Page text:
Your faithful correspondent reports tonight from a berth at the South Pole.

We got our seemingly obligatory early start this morning and after breakfast and the like we got dressed in our ECW gear and hauled ourselves and our hand carry items back up the hill to Building 140 (where we had to go for Bag Drag the night before). Once there, we were once again issued ear plugs and directed on to a shuttle bus that would take us to the LC-130 airfield.

Mt. Erebus

Shortly after the bus left Building 140, it stopped on one of the ice roads so that we could jump out and snap some pictures of Mt. Erebus, the active volcano in Antarctica that has provided much of the volcanic soil on which McMurdo is built.

Shortly after that, we arrived at Williams Field, where the LC-130s and the Twin Otters operate. For those not familiar with the designation, the LC-130 is a turbo-prop cargo plane that is significantly smaller and older than the C-17. The LC-130s that fly in Antarctica are also rigged with skis for use during landing and take-offs. The Twin Otter is a somewhat renowned aircraft in that it is durable, capable of landing on short air fields, and tolerant of very cold weather. The Twin Otter isn't a terribly large plane, probably about the size of a small turboprop regional passenger aircraft.

There were fix or six LC-130s and a pair of Twin Otters at the field and after driving around and past most of the planes our bus stopped outside an LC-130. The New York Air National Guard (ANG) is charged with flying the LC-130s in Antarctica The door opened and one of the ANG crew members got on board to give us a quick briefing. Part of the briefing covered how to place a mostly opaque bag over our head if the plane loses pressurization. The ANG was significantly more laid back than the Air Force guys, so it wasn't long before we were all on board and the plane started taxiing towards the runway. Shortly thereafter we were airborne for hour three our flight to the Pole.

Interior of a LC-130

In this space not too long ago I made mention of how loud it is flying on a C-17. Today I learned, first hand, just how limited my experience with loud aircraft interiors is. The C-17 may be deafeningly loud but the LC-130 is soul-crushingly loud. We were joking tonight at dinner that the plane was probably made that way deliberately. If paratroopers spent six or eight hours on an LC-130 they wouldn't have to be encouraged to jump because the troops would be begging to go.

LC-130 Urinal Screen

The LC-130 was obviously never designed to be a passenger plane. The urinal in the front of the plane is nothing more than a green curtain pulled around a funnel attached to the forward bulkhead. Our plane was a relatively modern version as the bucket and curtain in the rear of the plane had been replaced with something like a flush toilet and a curtain.

An hour and a half or so into the flight, the plane flew over the Trans Antarctic Mountains. The mountains seemingly rise out of a featureless white plain with huge black peaks and massive glaciers. It really is quite a sight and it goes on for quite a while. Once the mountains fade into the past, nothing lies ahead but a featureless white plain and the South Pole.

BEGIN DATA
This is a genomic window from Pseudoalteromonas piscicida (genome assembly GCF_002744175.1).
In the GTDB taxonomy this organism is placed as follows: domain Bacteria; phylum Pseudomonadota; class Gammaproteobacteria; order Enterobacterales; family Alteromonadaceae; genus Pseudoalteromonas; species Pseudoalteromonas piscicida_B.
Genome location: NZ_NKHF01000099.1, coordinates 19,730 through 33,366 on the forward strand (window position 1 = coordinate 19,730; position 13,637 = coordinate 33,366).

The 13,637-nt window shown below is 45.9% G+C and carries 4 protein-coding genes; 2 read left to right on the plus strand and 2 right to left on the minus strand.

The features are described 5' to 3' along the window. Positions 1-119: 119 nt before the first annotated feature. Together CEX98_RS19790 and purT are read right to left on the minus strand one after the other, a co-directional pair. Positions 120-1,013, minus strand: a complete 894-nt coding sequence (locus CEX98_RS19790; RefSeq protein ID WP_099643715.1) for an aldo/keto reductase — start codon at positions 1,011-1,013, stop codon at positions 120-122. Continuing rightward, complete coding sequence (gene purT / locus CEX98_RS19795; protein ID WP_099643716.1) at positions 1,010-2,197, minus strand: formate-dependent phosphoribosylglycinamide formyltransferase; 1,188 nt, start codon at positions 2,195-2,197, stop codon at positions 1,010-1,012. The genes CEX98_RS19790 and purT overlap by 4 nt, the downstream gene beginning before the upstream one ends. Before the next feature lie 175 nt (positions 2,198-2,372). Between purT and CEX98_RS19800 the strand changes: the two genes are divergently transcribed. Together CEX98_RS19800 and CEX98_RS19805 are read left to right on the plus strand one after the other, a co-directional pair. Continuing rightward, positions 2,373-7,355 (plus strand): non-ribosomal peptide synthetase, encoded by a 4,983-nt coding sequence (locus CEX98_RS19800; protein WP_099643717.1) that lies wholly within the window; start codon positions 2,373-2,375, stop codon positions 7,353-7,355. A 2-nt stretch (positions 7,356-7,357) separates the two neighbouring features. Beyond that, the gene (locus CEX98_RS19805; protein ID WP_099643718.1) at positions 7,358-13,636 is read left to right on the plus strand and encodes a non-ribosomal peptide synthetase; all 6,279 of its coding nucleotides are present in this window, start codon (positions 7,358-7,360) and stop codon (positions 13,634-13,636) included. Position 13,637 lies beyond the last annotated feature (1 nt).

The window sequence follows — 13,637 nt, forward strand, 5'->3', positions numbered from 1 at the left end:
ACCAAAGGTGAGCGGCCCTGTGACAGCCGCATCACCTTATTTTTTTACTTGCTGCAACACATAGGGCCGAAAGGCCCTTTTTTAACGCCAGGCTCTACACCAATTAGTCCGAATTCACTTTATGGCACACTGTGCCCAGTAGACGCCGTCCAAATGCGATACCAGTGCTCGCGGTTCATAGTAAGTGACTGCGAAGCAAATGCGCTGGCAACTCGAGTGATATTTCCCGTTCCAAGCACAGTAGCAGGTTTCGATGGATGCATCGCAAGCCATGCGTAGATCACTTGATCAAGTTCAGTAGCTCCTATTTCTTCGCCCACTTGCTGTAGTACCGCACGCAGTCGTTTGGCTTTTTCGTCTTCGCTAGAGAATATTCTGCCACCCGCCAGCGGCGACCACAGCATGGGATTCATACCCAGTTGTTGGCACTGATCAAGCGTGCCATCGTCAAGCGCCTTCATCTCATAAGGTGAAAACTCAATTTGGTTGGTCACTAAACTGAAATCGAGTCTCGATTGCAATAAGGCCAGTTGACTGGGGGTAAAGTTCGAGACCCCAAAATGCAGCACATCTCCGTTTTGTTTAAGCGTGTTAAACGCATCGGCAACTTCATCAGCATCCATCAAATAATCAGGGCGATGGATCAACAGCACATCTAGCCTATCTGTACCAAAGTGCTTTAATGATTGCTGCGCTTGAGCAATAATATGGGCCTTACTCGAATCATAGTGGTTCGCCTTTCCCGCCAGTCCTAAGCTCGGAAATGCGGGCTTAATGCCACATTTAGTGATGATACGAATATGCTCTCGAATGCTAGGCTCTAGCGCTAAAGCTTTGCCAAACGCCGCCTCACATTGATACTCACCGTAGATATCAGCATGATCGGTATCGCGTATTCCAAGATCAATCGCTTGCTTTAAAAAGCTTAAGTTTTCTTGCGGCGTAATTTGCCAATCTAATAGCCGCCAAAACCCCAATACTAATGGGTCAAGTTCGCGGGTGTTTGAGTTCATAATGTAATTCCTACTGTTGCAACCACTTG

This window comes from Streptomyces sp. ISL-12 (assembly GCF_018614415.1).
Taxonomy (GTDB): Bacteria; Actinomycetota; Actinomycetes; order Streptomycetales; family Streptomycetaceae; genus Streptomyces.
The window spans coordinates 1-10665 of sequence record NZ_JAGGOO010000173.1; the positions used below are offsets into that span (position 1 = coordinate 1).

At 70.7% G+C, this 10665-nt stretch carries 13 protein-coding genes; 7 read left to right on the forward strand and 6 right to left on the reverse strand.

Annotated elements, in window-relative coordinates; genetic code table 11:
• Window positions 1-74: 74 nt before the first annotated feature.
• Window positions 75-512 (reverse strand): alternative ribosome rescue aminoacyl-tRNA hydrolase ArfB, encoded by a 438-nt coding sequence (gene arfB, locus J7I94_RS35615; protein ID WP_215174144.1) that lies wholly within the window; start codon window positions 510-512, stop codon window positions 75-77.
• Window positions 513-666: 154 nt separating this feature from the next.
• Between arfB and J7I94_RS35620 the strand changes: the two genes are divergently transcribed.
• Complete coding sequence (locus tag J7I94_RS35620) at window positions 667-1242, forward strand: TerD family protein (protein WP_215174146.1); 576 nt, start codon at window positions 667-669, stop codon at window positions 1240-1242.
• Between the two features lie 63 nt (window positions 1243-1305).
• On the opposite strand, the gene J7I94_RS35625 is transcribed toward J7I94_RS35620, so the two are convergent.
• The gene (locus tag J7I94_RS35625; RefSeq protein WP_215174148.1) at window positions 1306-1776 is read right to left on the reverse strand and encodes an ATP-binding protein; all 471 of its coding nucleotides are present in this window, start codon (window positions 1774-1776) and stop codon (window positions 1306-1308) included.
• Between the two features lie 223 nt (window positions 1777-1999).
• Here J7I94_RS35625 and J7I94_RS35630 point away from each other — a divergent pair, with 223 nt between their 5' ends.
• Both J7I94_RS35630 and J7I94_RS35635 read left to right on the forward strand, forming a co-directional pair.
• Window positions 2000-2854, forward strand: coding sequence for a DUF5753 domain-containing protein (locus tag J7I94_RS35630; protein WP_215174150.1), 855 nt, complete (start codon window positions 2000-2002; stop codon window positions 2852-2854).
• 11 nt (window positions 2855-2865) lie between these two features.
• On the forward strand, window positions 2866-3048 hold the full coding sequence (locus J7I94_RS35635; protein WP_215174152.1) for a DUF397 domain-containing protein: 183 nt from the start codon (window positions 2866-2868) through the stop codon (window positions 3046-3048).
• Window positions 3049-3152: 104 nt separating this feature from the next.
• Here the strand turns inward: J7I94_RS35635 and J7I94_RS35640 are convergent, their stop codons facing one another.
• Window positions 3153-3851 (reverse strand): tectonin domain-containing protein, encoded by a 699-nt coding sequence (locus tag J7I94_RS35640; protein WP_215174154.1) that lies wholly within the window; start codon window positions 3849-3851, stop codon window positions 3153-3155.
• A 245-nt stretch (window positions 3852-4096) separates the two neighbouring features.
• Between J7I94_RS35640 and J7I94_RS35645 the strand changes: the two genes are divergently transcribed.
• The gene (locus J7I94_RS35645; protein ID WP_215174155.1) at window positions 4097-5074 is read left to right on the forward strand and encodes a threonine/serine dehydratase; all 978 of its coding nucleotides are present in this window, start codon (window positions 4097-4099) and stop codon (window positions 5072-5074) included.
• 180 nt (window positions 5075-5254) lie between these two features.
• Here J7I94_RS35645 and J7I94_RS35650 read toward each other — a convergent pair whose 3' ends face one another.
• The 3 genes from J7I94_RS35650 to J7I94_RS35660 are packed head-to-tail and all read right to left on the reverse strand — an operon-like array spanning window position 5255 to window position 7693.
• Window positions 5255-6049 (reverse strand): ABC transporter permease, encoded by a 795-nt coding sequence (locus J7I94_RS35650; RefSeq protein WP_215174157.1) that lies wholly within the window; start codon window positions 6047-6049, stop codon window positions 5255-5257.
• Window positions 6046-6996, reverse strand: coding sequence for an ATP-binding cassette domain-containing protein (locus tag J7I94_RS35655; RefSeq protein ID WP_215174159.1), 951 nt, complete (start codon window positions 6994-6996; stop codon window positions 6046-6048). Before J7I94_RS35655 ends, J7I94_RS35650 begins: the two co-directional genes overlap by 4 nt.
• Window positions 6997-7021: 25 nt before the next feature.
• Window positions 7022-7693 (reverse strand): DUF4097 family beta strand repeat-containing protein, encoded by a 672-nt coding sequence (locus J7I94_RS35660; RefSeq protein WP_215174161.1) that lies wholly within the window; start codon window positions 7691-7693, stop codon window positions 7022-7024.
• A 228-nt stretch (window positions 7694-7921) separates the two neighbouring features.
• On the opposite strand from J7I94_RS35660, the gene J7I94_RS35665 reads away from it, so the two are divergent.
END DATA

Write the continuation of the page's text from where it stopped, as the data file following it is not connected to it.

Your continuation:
Transantarctic Mountains

Eventually, the flight landed at the Pole. As the plane was taxiing, all the passengers were busy layering on the ECW gear and their glacier glasses to disembark. When the door on the left side of the plane opened we all walked out and carefully took a right turn. Since they don't stop the motors or the props at the Pole, taking a left turn would be a quick way to end your polar experience.

Once in the South Pole Station, it was time for another briefing, of course.

After that, I found my room/berth. It's not spacious, but it is a single with a small desk, a phone, twelve power plugs, a clothesline (they encourage you to air dry your clothes here since it is so dry and energy is so dear), a closet, six drawers, and one coat hanger.

They encourage everyone to take it easy for their first couple of days, because the rise in the altitude is very noticeable. I don't much notice it except when I'm climbing steps and then I notice it quickly. Everyone is doing their best to not need or want my help while simultaneously encouraging me to sit back and take it easy.

IceCube Lab

I went out to the IceCube Lab (the ICL) this afternoon and took a look around. Since that is where many of the systems I'm going to turn up are located, I'll be spending some time out there. However, once I get everything working well I can also do work from my room, which is nice.

Because the air is so dry here, and because our bodies need plenty of water as they try to acclimatize to the altitude I've been drinking water and tea like it's going out of style. I probably drank a close to a gallon of water in just an hour or so after arriving and I was still thirsty when I was done.

In my last writings I wrote that I wasn't going to post any pictures until I got off the continent. I've obviously changed my mind and I'll try to post a handful of small pictures each day.

I didn't get a chance to take a GPS reading when I arrived here today, but since I'll be here for three weeks, I should have plenty of time to do so.